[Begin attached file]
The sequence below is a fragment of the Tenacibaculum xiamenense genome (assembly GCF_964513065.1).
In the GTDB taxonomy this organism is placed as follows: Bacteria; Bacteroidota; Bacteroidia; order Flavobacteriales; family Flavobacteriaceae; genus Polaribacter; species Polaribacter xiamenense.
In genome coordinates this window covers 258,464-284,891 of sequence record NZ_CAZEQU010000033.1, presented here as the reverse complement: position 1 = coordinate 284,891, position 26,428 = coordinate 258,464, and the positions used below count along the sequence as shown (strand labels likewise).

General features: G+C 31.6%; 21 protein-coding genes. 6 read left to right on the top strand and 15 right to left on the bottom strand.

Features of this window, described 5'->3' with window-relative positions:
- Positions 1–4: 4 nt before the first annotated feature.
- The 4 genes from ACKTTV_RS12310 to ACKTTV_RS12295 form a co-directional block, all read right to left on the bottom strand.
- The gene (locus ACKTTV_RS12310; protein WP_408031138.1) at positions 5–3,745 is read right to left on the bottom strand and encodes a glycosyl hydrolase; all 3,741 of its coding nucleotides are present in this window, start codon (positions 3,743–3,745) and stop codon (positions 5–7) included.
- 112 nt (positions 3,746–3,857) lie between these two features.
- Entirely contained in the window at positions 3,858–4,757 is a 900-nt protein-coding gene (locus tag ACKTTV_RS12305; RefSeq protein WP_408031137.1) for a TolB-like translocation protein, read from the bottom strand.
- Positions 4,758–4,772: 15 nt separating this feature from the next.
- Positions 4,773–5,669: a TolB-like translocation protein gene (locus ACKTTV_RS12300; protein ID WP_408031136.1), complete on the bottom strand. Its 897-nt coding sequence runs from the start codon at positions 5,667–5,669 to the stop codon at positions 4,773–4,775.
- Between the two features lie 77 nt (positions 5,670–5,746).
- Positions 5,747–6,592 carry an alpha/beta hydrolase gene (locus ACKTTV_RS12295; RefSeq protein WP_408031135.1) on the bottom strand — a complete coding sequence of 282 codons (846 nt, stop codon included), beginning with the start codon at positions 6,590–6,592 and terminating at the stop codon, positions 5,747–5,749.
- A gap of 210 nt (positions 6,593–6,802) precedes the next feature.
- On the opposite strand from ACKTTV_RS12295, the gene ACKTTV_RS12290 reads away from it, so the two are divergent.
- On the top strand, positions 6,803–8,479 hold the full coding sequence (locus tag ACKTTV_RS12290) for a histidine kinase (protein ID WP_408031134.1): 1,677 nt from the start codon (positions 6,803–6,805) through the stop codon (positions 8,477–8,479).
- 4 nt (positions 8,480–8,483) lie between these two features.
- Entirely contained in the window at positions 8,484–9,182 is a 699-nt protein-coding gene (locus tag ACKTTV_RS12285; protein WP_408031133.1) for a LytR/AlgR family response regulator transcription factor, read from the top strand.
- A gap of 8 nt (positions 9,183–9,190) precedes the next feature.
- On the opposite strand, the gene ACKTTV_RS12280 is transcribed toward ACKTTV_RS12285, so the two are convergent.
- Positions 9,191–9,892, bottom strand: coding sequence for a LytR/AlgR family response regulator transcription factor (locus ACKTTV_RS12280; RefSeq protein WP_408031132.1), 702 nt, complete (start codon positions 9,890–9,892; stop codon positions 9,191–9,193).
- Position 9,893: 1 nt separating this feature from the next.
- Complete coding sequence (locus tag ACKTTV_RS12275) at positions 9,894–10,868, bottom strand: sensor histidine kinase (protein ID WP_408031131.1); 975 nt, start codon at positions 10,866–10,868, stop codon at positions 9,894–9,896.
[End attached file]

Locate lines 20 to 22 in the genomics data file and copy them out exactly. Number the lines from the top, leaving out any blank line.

- A gap of 8 nt (positions 9,183–9,190) precedes the next feature.
- On the opposite strand, the gene ACKTTV_RS12280 is transcribed toward ACKTTV_RS12285, so the two are convergent.
- Positions 9,191–9,892, bottom strand: coding sequence for a LytR/AlgR family response regulator transcription factor (locus ACKTTV_RS12280; RefSeq protein WP_408031132.1), 702 nt, complete (start codon positions 9,890–9,892; stop codon positions 9,191–9,193).